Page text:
“This jump in research funding is supporting exciting projects across the campus, including projects to develop new approaches in data-driven science, resilience of plants and animals in response to our changing climate, and educating students in next-generation plant science and electrical and computer engineering,” said vice president for research Sarah Nusser. “We’ve also seen research support from federal agencies, industry, nonprofits and the state grow to five-year highs. With all of this support, and the hard work and innovation of our researchers, we believe Iowa State can help future generations enjoy better lives.”

Here are a few examples of how this new funding is advancing Iowa State research and impacting society: With funding from the U.S. Department of Agriculture, Adina Howe, an assistant professor of agricultural and biosystems engineering, will study antimicrobial resistance in animal production systems. The National Network for Manufacturing Innovation -- Digital Manufacturing and Design Innovation Institute funded three new projects at Iowa State in advanced manufacturing. And Walter Suza, an adjunct assistant professor in agronomy, joins an international coalition funded by the Bill and Melinda Gates Foundation to improve global food security.

 And here are some of Iowa State’s major sources of external funding during fiscal year 2016:

Federal agencies

  • Energy, including the U.S. Department of Energy’s Ames Laboratory, $76,931,488
  • National Science Foundation, $38,144,481
  • Agriculture, $28,900,017
  • Health and Human Services, including the National Institutes of Health, $12,931,909
  • Defense, $8,358,265
  • Transportation, $4,317,311
  • Other federal, $5,157,866

Non-federal sources

  • State of Iowa government, $22,207,158
  • Industry/corporate, $20,399,183
  • Higher education, $12,267,407
  • Nonprofit organizations, $11,295,851
  • Commodity groups, $6,482,671
  • Other, non-federal, $5,095,349

External funding total (including many other sources)


Regents approve tuition increases

Tuition for resident undergraduates will go up $250 this fall instead of $300, in a compromise approved July 18 by the state Board of Regents. Voting on an unusual second round of increases intended to make up for increased state operating support for fiscal year 2017 that was less than 30 percent of what the university requested, the board unanimously adjusted down the increase for resident undergraduates and approved other increases as proposed: $100 for nonresident undergraduates and all graduate students; and $50 for all veterinary medicine students.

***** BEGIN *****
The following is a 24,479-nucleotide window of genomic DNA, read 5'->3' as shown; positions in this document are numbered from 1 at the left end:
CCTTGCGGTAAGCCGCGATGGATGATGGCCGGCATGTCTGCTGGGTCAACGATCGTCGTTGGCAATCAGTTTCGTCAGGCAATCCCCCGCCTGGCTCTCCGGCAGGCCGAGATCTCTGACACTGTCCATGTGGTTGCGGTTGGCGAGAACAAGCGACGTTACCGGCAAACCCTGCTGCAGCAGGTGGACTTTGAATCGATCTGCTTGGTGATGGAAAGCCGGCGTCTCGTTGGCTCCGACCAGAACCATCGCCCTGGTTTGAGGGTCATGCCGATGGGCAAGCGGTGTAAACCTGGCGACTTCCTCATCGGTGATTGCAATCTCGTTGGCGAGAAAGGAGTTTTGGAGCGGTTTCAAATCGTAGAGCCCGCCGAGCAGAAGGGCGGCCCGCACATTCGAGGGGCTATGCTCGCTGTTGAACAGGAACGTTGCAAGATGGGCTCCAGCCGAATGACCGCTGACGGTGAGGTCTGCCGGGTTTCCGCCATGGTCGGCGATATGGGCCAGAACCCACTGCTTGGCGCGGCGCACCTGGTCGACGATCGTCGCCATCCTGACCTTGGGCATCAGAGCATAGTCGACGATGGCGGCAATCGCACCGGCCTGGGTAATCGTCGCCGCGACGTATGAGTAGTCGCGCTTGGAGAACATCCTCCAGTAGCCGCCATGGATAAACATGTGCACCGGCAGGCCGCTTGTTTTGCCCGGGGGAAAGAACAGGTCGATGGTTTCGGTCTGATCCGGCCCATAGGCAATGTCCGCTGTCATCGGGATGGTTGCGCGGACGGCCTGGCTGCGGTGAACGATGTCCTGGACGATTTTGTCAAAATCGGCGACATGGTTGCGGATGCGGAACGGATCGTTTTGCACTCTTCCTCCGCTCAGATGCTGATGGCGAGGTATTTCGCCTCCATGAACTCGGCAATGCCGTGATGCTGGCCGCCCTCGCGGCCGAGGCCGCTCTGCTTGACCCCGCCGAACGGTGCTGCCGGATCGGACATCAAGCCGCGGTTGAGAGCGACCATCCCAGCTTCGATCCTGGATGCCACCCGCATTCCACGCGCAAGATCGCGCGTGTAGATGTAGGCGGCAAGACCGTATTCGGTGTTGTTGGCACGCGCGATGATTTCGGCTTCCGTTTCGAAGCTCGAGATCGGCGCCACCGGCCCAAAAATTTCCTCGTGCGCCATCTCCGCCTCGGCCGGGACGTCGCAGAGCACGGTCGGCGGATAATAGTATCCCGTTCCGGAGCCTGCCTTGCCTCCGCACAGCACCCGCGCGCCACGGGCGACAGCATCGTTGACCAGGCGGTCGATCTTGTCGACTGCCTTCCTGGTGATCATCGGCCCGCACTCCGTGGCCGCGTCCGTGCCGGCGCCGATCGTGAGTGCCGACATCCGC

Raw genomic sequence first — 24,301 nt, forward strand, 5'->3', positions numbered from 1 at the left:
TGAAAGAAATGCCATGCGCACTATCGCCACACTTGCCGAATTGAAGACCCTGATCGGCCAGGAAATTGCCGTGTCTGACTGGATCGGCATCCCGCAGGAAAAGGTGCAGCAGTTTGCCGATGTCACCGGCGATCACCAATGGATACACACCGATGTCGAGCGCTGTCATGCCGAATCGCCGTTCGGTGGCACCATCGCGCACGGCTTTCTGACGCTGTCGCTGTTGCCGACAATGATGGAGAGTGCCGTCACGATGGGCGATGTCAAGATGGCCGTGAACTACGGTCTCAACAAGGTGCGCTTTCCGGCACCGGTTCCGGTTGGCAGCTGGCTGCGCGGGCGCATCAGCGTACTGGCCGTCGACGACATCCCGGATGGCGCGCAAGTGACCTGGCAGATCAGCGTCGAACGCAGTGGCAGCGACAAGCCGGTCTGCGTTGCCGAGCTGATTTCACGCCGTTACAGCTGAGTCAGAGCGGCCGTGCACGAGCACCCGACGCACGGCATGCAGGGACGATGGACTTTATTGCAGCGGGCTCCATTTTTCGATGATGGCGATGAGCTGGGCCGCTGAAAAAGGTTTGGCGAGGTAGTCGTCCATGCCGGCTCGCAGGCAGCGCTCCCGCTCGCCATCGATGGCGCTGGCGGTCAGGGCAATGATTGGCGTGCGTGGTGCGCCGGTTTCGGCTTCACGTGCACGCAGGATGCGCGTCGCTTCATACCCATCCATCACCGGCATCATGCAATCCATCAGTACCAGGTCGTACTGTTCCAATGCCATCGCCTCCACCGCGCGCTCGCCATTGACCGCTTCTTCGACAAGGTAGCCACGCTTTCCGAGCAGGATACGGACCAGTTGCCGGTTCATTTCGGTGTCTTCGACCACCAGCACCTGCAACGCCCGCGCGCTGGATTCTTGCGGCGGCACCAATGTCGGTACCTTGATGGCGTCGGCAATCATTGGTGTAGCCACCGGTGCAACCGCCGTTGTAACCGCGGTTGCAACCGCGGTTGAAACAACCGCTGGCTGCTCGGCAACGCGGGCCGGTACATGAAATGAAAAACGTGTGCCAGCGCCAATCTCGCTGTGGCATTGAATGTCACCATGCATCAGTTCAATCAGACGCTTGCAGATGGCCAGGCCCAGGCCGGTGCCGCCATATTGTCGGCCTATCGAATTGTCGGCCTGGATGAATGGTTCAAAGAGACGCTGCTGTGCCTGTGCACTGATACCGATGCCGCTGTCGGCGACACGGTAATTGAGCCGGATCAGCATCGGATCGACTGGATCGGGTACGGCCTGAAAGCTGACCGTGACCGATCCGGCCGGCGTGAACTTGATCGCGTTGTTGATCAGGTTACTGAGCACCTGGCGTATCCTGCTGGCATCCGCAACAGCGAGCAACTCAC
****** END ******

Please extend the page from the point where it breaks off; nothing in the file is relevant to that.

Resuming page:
The change reduces the estimated tuition revenue growth at Iowa State by $915,000, to approximately $32.6 million. By contrast, the increase in state operating dollars this year is $2.2 million.

Regent Larry McKibben proposed the smaller increase for in-state undergraduates.

"In the comments I received as a regent, there's a lot of concern out there about the increase, but also concern about how we maintain the high quality of the education at our three universities. So you're conflicted about what side you're going to pick," McKibben said.

"Some will say we're not coming down far enough, but I very much support it," he added.

Board president Bruce Rastetter noted that McKibben's proposal was vetted through the three university presidents to see if they could manage their budgets with less tuition revenue. All three told him yes, he said.

Rastetter also pledged changes to the board's tuition-setting process, including asking the Legislature to consider a two-year cycle for higher education appropriations and to conclude the state budget discussion earlier in the session because of its impact on university budgets -- and ultimately Iowa families if tuition rates are reset. Families receive fall tuition bills on Aug. 1, he noted, but plans for paying them begin much earlier.

Tuition adjustments

Student group


















   Nonresident (U.S.)
















   Nonresident (U.S.)








Vet Med (years 1-3)








   Nonresident (U.S.)








*Includes $500 incremental tuition (first of three years) for all international students

Leath turns down summer salary increase

Rastetter announced that President Steven Leath and Iowa President Bruce Herreld both asked to forgo a compensation increase on July 1, the start of the new fiscal year. The board completed performance evaluations for the two at its June meeting, but Rastetter said, even prior to June, the two presidents indicated they would decline an increase. Leath and Herreld will receive scheduled mid-year evaluations in January 2017; Rastetter said compensation increases would be addressed again then.

Cost of instruction

Every other year since 1969, the state's three public universities have compiled a unit cost of instruction for the state Board of Regents. The most recent data, received by board members this month, is for the fiscal year that ended June 30, 2015.